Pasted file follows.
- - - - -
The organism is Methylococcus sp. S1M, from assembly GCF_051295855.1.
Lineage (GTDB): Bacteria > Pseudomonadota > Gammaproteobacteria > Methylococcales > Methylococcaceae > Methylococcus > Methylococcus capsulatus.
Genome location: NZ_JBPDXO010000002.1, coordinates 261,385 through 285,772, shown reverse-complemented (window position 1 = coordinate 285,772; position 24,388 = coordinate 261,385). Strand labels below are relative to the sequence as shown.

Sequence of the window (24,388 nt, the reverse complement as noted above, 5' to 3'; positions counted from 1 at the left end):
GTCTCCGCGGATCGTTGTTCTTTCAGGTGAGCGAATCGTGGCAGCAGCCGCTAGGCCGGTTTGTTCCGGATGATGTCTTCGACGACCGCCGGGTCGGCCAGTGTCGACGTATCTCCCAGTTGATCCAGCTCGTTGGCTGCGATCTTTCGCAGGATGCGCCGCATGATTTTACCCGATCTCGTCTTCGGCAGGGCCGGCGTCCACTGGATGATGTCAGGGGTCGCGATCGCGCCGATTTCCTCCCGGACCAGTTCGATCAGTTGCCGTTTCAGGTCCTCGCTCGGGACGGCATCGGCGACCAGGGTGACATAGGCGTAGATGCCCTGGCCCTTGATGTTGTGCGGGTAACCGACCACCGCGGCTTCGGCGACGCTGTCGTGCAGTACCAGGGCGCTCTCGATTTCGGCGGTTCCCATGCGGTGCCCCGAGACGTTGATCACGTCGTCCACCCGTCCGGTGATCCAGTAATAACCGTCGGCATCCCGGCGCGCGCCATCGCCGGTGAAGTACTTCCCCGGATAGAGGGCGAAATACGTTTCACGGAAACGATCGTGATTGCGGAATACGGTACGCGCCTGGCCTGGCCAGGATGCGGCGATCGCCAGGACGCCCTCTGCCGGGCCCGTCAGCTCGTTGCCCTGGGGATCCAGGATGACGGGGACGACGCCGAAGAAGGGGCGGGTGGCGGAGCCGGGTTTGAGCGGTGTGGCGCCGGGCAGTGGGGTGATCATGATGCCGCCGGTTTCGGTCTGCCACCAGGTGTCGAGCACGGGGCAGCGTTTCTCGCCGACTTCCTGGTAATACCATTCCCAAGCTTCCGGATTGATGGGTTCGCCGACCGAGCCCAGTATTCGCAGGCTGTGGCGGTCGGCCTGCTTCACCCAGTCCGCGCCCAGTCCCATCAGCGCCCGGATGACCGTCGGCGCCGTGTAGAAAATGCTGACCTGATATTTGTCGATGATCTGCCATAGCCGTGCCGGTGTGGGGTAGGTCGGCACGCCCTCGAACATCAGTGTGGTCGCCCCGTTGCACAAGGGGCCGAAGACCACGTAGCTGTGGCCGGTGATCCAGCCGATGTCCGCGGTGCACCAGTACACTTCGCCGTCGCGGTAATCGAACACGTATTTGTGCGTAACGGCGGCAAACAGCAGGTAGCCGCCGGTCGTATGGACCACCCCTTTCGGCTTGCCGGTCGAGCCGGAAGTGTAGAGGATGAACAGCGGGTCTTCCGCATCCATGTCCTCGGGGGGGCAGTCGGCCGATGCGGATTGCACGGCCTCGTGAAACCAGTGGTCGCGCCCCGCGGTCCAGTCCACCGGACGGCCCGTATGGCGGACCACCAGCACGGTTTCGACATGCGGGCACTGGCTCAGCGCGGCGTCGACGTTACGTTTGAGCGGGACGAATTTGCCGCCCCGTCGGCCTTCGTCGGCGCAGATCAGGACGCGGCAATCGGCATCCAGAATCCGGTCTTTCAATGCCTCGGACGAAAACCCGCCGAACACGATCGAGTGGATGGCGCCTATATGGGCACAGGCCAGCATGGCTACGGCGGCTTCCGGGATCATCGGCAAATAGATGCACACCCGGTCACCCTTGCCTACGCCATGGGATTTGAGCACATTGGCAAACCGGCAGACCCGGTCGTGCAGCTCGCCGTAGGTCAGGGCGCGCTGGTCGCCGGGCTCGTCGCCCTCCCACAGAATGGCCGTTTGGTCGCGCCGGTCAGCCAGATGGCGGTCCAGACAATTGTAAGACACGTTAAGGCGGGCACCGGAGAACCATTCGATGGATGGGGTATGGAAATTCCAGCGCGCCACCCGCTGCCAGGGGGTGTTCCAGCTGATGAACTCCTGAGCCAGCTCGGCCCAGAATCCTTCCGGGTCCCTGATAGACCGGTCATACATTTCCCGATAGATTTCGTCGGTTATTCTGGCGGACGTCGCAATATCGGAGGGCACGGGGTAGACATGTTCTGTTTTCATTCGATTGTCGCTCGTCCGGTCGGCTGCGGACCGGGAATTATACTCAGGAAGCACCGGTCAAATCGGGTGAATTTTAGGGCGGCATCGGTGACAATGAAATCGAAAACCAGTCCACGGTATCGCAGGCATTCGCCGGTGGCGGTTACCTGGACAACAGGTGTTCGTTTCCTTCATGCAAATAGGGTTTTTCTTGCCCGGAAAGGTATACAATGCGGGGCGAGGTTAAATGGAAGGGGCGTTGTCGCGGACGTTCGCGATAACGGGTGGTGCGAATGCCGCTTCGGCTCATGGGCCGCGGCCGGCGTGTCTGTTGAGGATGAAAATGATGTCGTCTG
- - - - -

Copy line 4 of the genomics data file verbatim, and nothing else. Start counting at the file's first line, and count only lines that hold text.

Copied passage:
Sequence of the window (24,388 nt, the reverse complement as noted above, 5' to 3'; positions counted from 1 at the left end):